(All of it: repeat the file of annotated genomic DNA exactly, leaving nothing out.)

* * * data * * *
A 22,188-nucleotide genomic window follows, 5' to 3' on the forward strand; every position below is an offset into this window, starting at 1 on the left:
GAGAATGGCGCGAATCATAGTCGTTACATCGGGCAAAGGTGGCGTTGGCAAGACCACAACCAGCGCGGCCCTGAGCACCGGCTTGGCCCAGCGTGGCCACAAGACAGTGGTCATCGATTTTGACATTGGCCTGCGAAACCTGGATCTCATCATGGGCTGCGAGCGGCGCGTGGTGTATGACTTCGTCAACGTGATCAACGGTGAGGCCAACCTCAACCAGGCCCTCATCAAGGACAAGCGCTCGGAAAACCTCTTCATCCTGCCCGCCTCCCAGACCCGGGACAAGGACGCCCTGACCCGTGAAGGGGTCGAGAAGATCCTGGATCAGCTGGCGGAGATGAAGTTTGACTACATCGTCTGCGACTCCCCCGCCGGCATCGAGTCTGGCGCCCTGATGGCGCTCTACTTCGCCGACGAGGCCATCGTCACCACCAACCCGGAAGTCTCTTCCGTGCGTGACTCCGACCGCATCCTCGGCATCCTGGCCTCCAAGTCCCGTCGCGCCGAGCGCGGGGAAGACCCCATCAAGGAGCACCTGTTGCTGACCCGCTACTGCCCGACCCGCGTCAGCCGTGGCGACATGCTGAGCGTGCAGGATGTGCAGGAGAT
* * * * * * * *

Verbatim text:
A 22,188-nucleotide genomic window follows, 5' to 3' on the forward strand; every position below is an offset into this window, starting at 1 on the left:
GAGAATGGCGCGAATCATAGTCGTTACATCGGGCAAAGGTGGCGTTGGCAAGACCACAACCAGCGCGGCCCTGAGCACCGGCTTGGCCCAGCGTGGCCACAAGACAGTGGTCATCGATTTTGACATTGGCCTGCGAAACCTGGATCTCATCATGGGCTGCGAGCGGCGCGTGGTGTATGACTTCGTCAACGTGATCAACGGTGAGGCCAACCTCAACCAGGCCCTCATCAAGGACAAGCGCTCGGAAAACCTCTTCATCCTGCCCGCCTCCCAGACCCGGGACAAGGACGCCCTGACCCGTGAAGGGGTCGAGAAGATCCTGGATCAGCTGGCGGAGATGAAGTTTGACTACATCGTCTGCGACTCCCCCGCCGGCATCGAGTCTGGCGCCCTGATGGCGCTCTACTTCGCCGACGAGGCCATCGTCACCACCAACCCGGAAGTCTCTTCCGTGCGTGACTCCGACCGCATCCTCGGCATCCTGGCCTCCAAGTCCCGTCGCGCCGAGCGCGGGGAAGACCCCATCAAGGAGCACCTGTTGCTGACCCGCTACTGCCCGACCCGCGTCAGCCGTGGCGACATGCTGAGCGTGCAGGATGTGCAGGAGAT